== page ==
I’m not just interested in wood or architecture; I’m also interested in Colonel Pickman–but he remains pretty inscrutable too. Ultimately the only way to get to know him is through material remnants (like the silver he left to the First Church) or his family: his son Benjamin Pickman Jr. (whom I’ve written about here and here), was a Loyalist who left Salem during the Revolution but managed to easily assimilate into its social and political society upon his return–hence the dinner with Hamilton at the house! The more patriotic Colonel had died in 1773, so he doesn’t figure very prominently in the edited volume of his son’s diary and letters published in 1928. There is a beautiful portrait of the elder Benjamin by John Greenwood in the collection of the Peabody Essex Museum, but I’ve never seen it on display–nor the fluted archway and golden cod that is all that is left in Salem of the beautiful house that was once next door.
Colonel Benjamin Pickman of Salem, 1708-73.
September 25th, 2017 at 6:06 am
Thanks for sharing this story and the images, Donna. An entertaining and enlightening read, as always. I imagine that the Dem-Reps in town made a couple of snide comments about the Anglophile Hamilton eating at the home of a Loyalist in 1800.
September 25th, 2017 at 9:32 am
Thank you for the beautiful piece. I have always wondered what predated that awful Japanese pavilion.
Does the Reverend Bentley have anything to add?
September 25th, 2017 at 10:15 am
I am so appreciative of your posts! As someone who is new to Salem and Beverly, I am learning a great deal from your historical perspective.
I am also researching and planning to start a new business in Salem, a historic tavern tour. I’ve done a considerable amount of research to date, but I wondered if I could pick your brain a bit to see if you have relatable information.
I’ve met with Anya at Salem Historic and she thought it wise to contact you.
You’re most welcome to call me, 603-678-3443 and let me know if this is something you would be willing to do.
Sent from my iPhone
September 25th, 2017 at 1:06 pm
Sure Matt–ummm I think there are only former sites of historic taverns rather than historic taverns……..
September 25th, 2017 at 10:52 am
I echo the comments above (first two sentences — and enjoyed the third !)
Thank you for posting such a thorough visual account of such an important vanished house in Salem…. among others from its time and after !
And thank you for including the image and notice about its owner, Colonel Pickman. I looked for an image of the portrait on the PEM collections website … Maybe they will post it someday. I’ll ask about that. (or maybe I’m just inept at searching….)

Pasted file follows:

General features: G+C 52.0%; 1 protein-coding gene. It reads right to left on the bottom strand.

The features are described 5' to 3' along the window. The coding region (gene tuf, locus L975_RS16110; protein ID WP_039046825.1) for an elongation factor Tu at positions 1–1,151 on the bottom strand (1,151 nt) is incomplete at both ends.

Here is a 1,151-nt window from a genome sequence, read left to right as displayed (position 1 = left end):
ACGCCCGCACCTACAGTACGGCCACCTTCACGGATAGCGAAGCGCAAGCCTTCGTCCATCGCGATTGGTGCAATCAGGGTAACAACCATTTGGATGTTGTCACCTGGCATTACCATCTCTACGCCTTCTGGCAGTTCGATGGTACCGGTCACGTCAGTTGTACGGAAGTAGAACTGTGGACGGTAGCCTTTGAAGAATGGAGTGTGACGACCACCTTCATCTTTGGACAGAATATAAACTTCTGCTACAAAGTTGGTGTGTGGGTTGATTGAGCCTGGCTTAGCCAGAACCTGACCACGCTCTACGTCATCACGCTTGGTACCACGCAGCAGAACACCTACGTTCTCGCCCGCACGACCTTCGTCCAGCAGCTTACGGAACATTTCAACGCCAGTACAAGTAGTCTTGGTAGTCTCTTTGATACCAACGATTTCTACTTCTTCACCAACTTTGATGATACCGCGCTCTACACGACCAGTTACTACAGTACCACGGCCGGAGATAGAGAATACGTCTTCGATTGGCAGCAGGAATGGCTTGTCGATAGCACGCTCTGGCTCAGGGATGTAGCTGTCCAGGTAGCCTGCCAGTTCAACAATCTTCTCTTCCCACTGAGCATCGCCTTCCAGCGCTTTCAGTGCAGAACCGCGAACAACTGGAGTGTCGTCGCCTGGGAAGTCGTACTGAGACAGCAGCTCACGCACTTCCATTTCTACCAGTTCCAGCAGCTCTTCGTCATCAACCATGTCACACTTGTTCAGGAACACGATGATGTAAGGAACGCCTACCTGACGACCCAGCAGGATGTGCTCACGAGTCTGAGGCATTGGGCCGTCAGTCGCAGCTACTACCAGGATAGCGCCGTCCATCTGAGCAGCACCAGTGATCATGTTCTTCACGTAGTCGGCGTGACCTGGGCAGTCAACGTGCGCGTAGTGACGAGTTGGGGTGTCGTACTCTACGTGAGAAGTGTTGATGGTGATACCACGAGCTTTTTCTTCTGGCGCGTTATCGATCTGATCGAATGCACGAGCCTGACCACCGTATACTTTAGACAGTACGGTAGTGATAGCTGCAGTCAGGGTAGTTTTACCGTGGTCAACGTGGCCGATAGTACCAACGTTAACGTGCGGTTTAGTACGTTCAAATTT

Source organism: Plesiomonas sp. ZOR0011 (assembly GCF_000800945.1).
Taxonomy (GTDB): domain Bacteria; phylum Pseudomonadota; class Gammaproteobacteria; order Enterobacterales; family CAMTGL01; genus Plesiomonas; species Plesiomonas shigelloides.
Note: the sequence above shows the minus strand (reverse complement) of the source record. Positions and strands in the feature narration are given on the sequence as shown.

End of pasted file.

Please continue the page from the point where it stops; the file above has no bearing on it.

Is there any evidence or indication that Peter Harrison was in Salem or knew the Colonel ? There is (from what I understand, though I may be wrong) no evidence for Harrison and the Hooper Mansion in Marblehead — or in Danvers (which is the Hooper house most often associated with Harrison). Both the Pickman and Hooper houses are a standard type for later Georgian style, c.1750, and, at least for Marblehead / Danvers, the attribution to Harrison is likely slim.
If Harrison had designed everything attributed to him, he would have been busy indeed !
It is truly unfortunate that the Pickman house is gone…. Thank you for resurrecting it, and all of its later incarnations, through your always thought-full and entertaining blog !
September 25th, 2017 at 1:12 pm
Hi Judy, I can never find anything on the PEM’s website; I swear they’re trying to hide all of their collections from us! I took the Harrison attribution from John F. Millar’s book but maybe I should checked with my architectural historian friends first—you are right, Harrison certainly gets credit for designing a lot of buildings! In any case, I really just wanted to put what I know about this house out there in the hopes that people would add to or correct my information–so thanks so much for commenting.
September 25th, 2017 at 10:54 am
punctuation correction for the comment above — re: Donna’s informative post and the first comment …
I echo the comments above (first two sentences) — and enjoyed the third !
September 26th, 2017 at 11:24 am
Very interesting article. I’ve seen sketches and photos over the years of a number of fine Georgian and Federal period houses that once graced Washington and Essex Streets. As Salem grew, these were converted or demolished as this area became Salem’s commercial base. Fortunately, Salem never grew like Boston did. Otherwise, most of what we can still enjoy would be gone too.
September 26th, 2017 at 6:03 pm
That’s true–but it could still happen!
September 26th, 2017 at 7:28 pm
September 26th, 2017 at 8:47 pm
Here’s one for Matt Laramie. From, I believe, the Salem Evening News many years ago. Maybe its in their morgue, which is hopefully searchable.
The building on the Northeast corner of Boston and Grove Streets, (94 Boston ST) was an 18th century inn, and probably included a tavern. This needs some research.
Also, the parking lot next to the Roasted pepper , 102 Boston street, used to be an ancient candy store (owned?) operated by Mrs. Ruby (Rubini) Spaneas, a very old and very nice Greek woman. I remember the old glass display cases and a very large coal stove that kept the place warm in the Winter. The candy shop was a reliable source of Smith Bros. cough drops on my way from Albion ST. to the Endicott School in the mid-fifties.
Boy do I wish I had a photo of that building.
September 26th, 2017 at 8:51 pm
Thanks Glenn—I think I’ve got something on 94 Boston….
December 18th, 2017 at 5:19 pm
[…] Hallowed House […]